If the title “Interweaving” is intended to convey a state of intermingling, then that is approximately the feeling that Li Qing’s solo exhibition ultimately gives the viewer: an encounter with intricate and gentle obscurities. At the very least, I am not able to use clear or precise words to summarize my sensations and feelings. To this end, the uncertainty and fluidity that “interweaving” suggests is precisely what makes the experience most moving.
A wary anxiety permeates the exhibition’s narrative and the visual impressions it leaves, from the two-screen video Xu to the paintings Magic and Descent to Island of Desire. The apprehension felt in these new works is not the result of image construction, but a questioning of the constructive process itself— scattered experiences of sensibility and their countervailing, rational conclusions. The works are juxtaposed with rational views of reality, retracing paths back to remnants of the coincidences that created the vacancy later filled by rational knowledge. By expressing doubt, Li attempts to induce his audience to review their own unquiet questions about the world.
Even if they manage to trace back to the first light of civilization, Li Qing’s works never reveal any sense of satisfaction with this— that would be greedy. In Images of Mutual Undoing and Unity: Evolution, a prehistoric caveman’s profile and the folds of fabric from an ancient statue mutually deconstruct; the result is two mirror images. With that binary relationship destroyed, the memory chaser’s location along the timeline becomes less clear, and the act of remembrance is no longer a return to utopia, but an imagining of the cracks in reality.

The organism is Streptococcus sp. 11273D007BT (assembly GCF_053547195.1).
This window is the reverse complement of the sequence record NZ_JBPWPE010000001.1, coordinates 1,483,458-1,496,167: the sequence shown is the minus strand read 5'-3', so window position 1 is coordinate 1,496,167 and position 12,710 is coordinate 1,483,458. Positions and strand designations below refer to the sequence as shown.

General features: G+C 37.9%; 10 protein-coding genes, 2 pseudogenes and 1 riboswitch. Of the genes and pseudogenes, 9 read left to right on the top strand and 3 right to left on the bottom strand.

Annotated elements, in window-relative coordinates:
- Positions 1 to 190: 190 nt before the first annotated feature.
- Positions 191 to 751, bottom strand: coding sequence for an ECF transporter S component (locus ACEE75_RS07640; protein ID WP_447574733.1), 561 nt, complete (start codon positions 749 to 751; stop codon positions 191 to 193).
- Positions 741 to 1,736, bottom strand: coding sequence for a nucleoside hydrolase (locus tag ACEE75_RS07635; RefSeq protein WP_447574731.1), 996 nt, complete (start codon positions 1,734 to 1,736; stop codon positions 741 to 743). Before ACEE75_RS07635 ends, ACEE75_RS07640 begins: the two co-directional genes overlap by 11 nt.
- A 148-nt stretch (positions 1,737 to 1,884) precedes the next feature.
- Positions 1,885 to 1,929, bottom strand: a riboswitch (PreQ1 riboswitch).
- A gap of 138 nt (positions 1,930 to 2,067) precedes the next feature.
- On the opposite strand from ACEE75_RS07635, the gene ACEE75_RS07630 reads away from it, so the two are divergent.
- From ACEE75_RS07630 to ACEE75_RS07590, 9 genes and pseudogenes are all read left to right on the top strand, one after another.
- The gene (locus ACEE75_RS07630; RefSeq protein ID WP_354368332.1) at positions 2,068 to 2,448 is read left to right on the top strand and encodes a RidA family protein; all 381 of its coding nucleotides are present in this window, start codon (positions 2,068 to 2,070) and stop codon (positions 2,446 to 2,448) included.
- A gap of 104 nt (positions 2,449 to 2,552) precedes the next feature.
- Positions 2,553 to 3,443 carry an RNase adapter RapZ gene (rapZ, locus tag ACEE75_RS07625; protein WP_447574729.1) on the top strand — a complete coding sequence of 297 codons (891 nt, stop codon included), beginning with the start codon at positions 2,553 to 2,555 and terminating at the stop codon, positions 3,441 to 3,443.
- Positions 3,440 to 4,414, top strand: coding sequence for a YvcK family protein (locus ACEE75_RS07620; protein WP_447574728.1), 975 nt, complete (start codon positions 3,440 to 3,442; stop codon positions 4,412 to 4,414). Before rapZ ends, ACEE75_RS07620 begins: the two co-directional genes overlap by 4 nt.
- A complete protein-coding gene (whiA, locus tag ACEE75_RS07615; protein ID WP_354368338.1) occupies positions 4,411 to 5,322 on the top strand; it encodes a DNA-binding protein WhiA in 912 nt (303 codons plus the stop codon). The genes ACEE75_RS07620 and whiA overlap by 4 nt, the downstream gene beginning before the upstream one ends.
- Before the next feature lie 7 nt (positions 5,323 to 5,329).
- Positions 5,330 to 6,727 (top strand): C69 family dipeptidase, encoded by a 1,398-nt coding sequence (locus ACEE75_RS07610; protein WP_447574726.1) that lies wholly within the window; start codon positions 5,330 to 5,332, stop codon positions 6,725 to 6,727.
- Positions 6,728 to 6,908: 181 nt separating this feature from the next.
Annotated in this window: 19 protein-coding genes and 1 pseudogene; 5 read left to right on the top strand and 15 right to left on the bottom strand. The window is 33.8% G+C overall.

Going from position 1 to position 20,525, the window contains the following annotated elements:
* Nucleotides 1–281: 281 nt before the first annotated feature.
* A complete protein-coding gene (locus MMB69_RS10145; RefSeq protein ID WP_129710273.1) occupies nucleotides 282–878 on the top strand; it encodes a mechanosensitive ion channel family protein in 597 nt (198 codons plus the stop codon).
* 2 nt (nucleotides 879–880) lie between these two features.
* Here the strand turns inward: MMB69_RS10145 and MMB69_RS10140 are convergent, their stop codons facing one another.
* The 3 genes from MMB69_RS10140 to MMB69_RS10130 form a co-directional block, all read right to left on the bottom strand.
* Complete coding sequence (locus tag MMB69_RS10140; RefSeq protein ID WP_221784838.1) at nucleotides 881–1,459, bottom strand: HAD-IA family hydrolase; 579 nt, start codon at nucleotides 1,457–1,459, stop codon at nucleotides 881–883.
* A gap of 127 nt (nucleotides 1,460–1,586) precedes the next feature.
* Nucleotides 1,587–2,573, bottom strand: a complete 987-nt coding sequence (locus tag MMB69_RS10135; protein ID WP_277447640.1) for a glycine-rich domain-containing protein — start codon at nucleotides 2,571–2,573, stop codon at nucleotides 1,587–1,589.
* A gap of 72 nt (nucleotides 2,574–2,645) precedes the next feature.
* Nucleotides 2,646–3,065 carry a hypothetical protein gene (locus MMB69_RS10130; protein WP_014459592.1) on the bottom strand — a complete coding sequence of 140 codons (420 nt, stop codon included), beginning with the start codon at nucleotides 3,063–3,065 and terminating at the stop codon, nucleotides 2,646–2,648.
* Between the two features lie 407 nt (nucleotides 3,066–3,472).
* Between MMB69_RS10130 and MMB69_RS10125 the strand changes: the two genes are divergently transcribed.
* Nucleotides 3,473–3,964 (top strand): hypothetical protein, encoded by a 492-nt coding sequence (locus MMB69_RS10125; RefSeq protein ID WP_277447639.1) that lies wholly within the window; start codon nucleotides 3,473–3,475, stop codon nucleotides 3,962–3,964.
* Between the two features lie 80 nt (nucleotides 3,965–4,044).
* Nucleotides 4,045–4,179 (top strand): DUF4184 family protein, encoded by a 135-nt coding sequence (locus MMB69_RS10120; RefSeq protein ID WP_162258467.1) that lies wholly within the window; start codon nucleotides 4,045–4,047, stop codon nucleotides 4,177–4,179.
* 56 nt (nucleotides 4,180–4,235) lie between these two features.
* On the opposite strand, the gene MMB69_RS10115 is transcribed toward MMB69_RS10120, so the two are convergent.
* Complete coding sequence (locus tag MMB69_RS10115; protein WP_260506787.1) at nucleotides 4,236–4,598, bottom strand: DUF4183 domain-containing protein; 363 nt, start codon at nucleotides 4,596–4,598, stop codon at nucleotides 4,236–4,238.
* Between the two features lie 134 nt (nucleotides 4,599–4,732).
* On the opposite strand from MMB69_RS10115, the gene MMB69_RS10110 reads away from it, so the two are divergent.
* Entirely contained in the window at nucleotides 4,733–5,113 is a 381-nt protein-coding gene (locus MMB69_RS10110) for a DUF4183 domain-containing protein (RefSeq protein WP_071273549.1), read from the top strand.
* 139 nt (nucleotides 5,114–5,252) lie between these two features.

This is a crude revelation. On one hand, it doubts our motives when we yearn after objects, unaware of how our positions have been formed in the context of reality. On the other hand, we are hopeless in the face of this doubt, because our steps subconsciously return to the point of view that we oppose. In Showcase of Natural Science, the Museum of Natural History in New York attempts to use scientific objectivity to show human evolution. The artist, however, removes the human from the landscape, leaving behind only a set of footprints and hair. Li has intentionally introduced doubt in this installation. Without the protagonist, the scene is incomplete, the science muddled. This confounding behavior touches upon an interesting topic: Can art answer the need for objective understanding of the world? Is it an annotated version of reality? Li does not seem to think so. He has renounced the urgency of reconstructing the order of reality through art. He does not make promises about the future, but instead takes a moderate stance.
Supposing art is not just the visual transmission of rational thought, then it is no longer a tool for explanation. In Goya’s Trees, Li has placed the vantage point within the artistic system: there are background trees painted by the artist, a print of the original Goya, whitewashed canvas, actual tree branches, clothing in place of the dead bodies (including the hat that recurs in Li’s other works), and shadow drawn out by hand. These, each appearing as the counter-representation of another, no longer have clear purpose, position, or boundaries. Instead, they form a relationship in flux. Just as in Kafka’s The Castle, it is hard to distinguish the protagonist. Placed in such a setting, the art of painting seems awkward, almost sad, and with nothing to lean on. Painting is no longer an independently existing world; the area where its gaze falls is no longer a comprehensible whole.
Overall, one sees that Li Qing no longer presents the relative value of one work, but an interrelated system of existence— such as one where I mistakenly believe that I see you, while you pretend to contemplate whether my belief is realistic. The most moving moment is this: A world, serendipitously depicted by art, that is constantly removing the firewood from underneath its own cauldron.
Cui Cancan (Translated by JiaJingLiu)